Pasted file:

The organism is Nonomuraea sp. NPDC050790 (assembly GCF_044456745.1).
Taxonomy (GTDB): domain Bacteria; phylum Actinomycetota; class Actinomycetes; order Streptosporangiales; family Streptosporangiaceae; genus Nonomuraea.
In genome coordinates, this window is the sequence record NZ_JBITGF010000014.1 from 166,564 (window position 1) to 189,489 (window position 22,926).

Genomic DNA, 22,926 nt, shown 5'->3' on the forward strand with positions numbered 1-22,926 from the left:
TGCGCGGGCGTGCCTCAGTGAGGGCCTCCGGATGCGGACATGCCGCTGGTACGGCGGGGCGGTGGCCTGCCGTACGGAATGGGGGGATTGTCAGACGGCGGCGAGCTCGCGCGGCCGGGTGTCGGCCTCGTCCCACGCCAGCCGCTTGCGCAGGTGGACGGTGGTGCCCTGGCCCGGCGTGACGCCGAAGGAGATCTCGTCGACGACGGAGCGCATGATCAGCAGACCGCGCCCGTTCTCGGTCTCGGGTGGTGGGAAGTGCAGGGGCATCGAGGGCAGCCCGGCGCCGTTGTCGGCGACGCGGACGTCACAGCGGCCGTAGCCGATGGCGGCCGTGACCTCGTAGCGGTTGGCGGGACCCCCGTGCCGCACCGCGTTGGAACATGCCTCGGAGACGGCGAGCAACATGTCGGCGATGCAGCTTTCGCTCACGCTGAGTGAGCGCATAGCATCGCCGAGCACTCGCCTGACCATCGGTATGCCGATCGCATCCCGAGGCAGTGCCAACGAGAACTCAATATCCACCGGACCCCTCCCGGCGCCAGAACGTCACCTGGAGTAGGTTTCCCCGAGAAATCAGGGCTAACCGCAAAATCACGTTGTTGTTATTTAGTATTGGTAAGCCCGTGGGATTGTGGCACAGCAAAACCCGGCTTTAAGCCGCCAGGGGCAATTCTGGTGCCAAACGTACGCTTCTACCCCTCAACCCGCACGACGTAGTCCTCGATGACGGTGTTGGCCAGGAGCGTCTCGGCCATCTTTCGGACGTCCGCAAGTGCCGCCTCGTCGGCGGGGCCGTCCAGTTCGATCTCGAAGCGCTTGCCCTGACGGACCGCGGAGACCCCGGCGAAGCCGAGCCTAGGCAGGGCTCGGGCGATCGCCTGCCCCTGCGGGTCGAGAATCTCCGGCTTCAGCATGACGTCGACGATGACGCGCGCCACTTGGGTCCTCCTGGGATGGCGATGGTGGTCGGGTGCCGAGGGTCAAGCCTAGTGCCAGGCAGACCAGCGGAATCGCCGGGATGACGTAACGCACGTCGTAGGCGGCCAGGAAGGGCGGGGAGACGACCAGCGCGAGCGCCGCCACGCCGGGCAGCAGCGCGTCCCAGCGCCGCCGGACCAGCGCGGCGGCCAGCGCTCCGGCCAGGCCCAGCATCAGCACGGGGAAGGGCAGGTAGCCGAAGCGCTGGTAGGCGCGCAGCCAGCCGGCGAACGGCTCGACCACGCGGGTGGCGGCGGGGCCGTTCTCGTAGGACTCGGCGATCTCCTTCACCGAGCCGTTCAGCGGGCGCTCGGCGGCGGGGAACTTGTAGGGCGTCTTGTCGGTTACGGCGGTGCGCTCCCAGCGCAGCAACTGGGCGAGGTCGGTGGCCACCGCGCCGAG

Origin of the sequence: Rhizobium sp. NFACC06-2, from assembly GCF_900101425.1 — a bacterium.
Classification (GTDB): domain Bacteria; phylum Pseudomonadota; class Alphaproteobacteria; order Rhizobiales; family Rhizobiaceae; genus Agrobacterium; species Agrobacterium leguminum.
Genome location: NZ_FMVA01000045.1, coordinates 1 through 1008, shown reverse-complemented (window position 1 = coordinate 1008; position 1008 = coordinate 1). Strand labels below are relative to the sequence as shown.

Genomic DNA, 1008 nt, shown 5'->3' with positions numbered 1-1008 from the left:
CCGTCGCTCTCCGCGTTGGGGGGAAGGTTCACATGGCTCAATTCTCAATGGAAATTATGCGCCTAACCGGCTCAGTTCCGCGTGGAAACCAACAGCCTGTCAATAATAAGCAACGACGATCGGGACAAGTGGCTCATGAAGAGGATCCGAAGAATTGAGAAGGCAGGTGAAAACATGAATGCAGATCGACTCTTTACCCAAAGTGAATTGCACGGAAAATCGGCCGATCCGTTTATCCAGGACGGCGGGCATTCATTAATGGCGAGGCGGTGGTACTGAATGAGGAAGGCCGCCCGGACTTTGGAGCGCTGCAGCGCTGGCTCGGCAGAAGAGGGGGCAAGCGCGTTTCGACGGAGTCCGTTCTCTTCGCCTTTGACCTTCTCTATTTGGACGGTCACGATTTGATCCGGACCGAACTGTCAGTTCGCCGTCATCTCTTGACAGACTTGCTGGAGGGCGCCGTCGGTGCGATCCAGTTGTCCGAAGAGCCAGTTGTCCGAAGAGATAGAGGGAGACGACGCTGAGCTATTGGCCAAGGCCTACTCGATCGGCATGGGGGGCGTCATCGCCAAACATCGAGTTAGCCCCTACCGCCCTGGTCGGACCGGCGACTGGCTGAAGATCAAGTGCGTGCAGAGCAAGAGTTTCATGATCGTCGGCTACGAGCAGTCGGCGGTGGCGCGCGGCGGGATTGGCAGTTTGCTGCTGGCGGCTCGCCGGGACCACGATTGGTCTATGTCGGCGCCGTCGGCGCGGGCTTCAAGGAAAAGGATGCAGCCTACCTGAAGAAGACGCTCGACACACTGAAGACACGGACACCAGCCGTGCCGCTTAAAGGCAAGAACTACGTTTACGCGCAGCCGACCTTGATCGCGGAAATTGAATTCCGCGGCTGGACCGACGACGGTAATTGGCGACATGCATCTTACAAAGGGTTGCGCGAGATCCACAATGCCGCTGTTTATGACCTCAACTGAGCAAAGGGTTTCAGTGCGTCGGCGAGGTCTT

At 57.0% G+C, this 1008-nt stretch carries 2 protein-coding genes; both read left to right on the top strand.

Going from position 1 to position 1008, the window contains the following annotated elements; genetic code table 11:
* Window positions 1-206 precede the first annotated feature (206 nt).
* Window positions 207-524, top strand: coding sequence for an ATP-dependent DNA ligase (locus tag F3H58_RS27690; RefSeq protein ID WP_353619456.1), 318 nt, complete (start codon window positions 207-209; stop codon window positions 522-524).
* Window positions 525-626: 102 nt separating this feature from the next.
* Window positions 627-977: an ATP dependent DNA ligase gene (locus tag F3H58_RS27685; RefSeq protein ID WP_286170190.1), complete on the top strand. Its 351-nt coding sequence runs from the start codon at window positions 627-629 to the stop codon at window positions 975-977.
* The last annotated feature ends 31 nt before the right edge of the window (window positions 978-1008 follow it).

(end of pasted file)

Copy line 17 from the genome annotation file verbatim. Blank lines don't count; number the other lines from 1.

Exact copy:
* The last annotated feature ends 31 nt before the right edge of the window (window positions 978-1008 follow it).